What’s love got to do with it?
Plenty, it transpires. The first owner of Southernhay House, Captain William Kirkpatrick was a polymath, inquisitive about different cultures and….an incurable romantic. With two women in his life – one English, one Indian – and children with both, William let his heart lead when choosing where to settle on retirement from the East India Company. His friend, Sir John Kennaway, also ex East India Company, had his family seat at nearby Escot House, where William and his children spent some happy holidays. William’s feelings for John were movingly expressed in a letter – the text of which is set out in full in our Bar: “you had not been gone last night two minutes when I wished to see you again. I thought I had a hundred things to tell you which had not occurred to me while you were with me. To say the truth, you left me half happy for though our mutual assurances of friendship were productive of the greatest pleasure I ever felt – yet it was damp’d considerably by your hasty departure. Ah, my dear friend……”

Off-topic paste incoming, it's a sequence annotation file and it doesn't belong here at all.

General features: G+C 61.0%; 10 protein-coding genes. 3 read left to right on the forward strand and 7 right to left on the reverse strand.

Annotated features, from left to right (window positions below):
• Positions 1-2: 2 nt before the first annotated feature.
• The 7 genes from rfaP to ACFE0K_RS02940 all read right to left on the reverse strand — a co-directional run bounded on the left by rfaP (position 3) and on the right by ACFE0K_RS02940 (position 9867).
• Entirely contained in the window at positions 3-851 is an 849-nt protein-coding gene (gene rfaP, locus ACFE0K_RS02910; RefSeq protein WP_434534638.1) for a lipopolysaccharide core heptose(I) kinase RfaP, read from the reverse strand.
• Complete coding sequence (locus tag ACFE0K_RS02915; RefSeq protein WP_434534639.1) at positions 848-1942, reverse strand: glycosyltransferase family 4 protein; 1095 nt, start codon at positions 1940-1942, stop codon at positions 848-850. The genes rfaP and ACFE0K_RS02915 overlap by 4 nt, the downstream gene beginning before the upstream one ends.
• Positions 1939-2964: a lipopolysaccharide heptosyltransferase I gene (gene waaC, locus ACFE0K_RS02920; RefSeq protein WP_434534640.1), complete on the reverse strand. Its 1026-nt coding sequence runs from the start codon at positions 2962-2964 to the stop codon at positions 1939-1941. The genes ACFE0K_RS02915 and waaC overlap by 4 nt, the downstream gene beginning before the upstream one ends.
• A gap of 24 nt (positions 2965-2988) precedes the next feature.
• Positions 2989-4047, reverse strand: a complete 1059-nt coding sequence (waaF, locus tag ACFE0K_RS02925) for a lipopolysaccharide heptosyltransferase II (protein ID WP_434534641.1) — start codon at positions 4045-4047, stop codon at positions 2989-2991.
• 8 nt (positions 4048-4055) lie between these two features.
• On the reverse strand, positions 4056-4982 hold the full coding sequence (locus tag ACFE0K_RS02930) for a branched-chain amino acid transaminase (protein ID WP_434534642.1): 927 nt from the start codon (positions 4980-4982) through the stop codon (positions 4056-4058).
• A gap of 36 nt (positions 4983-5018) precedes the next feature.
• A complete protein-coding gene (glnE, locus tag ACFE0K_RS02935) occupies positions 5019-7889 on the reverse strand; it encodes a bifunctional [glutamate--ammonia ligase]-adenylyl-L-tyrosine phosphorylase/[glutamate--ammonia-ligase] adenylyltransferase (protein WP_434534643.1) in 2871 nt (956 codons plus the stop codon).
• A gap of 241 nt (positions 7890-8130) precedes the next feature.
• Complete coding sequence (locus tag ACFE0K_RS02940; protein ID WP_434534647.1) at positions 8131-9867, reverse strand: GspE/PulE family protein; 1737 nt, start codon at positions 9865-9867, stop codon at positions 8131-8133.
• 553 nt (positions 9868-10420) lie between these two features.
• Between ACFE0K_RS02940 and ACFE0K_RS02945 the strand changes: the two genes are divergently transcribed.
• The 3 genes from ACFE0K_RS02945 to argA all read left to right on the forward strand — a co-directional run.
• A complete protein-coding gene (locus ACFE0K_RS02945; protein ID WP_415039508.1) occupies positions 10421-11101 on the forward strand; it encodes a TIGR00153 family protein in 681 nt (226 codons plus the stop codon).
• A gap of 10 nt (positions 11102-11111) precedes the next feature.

And William’s story is not unusual for the period; his half brother, James Achilles Kirkpatrick, made social history in his marriage to Khair-un-Nissa, the beautiful teenage daughter of the then Prime Minister of Hyderabad. It is likely that in order to legitimise the marriage – the first formally celebrated Anglo-Indian marriage – James converted to Islam. Which would have been easy for James, as he fully embraced the customs and language of his wife’s home, but caused a predictable stir back in England. And while we’re on the subject of Love and the East India Company, hats off to William and James’ father: also James Kirkpatrick and known as the “Handsome Colonel”…… a heartbreaker and a half. You can feel the love at Southernhay House all year round. As St Valentine (Roman dude) might have said: amor vincit omnia